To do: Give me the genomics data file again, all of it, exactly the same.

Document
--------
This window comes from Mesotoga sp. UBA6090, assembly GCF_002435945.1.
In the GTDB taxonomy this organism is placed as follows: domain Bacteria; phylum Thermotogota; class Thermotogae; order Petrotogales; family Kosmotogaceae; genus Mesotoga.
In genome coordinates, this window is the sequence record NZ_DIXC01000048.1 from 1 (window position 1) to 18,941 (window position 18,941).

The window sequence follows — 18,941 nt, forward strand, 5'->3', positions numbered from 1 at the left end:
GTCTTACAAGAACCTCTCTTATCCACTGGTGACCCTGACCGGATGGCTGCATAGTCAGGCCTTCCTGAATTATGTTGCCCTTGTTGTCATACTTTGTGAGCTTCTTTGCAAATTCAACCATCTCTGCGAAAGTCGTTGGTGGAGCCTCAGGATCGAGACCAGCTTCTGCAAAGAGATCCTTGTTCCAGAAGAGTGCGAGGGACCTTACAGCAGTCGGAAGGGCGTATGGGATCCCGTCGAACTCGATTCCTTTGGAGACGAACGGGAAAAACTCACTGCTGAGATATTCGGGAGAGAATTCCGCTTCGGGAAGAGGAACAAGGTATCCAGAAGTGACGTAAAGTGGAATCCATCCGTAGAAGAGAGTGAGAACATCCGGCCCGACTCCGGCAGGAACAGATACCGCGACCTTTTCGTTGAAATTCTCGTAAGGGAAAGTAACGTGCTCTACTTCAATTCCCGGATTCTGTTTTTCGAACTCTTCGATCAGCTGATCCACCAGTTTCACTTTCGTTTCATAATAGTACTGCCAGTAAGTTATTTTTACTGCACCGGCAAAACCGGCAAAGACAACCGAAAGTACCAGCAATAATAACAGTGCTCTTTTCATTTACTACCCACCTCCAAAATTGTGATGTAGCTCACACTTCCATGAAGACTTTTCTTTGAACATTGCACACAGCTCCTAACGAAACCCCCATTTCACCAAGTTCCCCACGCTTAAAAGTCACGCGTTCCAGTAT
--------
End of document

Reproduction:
This window comes from Mesotoga sp. UBA6090, assembly GCF_002435945.1.
In the GTDB taxonomy this organism is placed as follows: domain Bacteria; phylum Thermotogota; class Thermotogae; order Petrotogales; family Kosmotogaceae; genus Mesotoga.
In genome coordinates, this window is the sequence record NZ_DIXC01000048.1 from 1 (window position 1) to 18,941 (window position 18,941).

The window sequence follows — 18,941 nt, forward strand, 5'->3', positions numbered from 1 at the left end:
GTCTTACAAGAACCTCTCTTATCCACTGGTGACCCTGACCGGATGGCTGCATAGTCAGGCCTTCCTGAATTATGTTGCCCTTGTTGTCATACTTTGTGAGCTTCTTTGCAAATTCAACCATCTCTGCGAAAGTCGTTGGTGGAGCCTCAGGATCGAGACCAGCTTCTGCAAAGAGATCCTTGTTCCAGAAGAGTGCGAGGGACCTTACAGCAGTCGGAAGGGCGTATGGGATCCCGTCGAACTCGATTCCTTTGGAGACGAACGGGAAAAACTCACTGCTGAGATATTCGGGAGAGAATTCCGCTTCGGGAAGAGGAACAAGGTATCCAGAAGTGACGTAAAGTGGAATCCATCCGTAGAAGAGAGTGAGAACATCCGGCCCGACTCCGGCAGGAACAGATACCGCGACCTTTTCGTTGAAATTCTCGTAAGGGAAAGTAACGTGCTCTACTTCAATTCCCGGATTCTGTTTTTCGAACTCTTCGATCAGCTGATCCACCAGTTTCACTTTCGTTTCATAATAGTACTGCCAGTAAGTTATTTTTACTGCACCGGCAAAACCGGCAAAGACAACCGAAAGTACCAGCAATAATAACAGTGCTCTTTTCATTTACTACCCACCTCCAAAATTGTGATGTAGCTCACACTTCCATGAAGACTTTTCTTTGAACATTGCACACAGCTCCTAACGAAACCCCCATTTCACCAAGTTCCCCACGCTTAAAAGTCACGCGTTCCAGTAT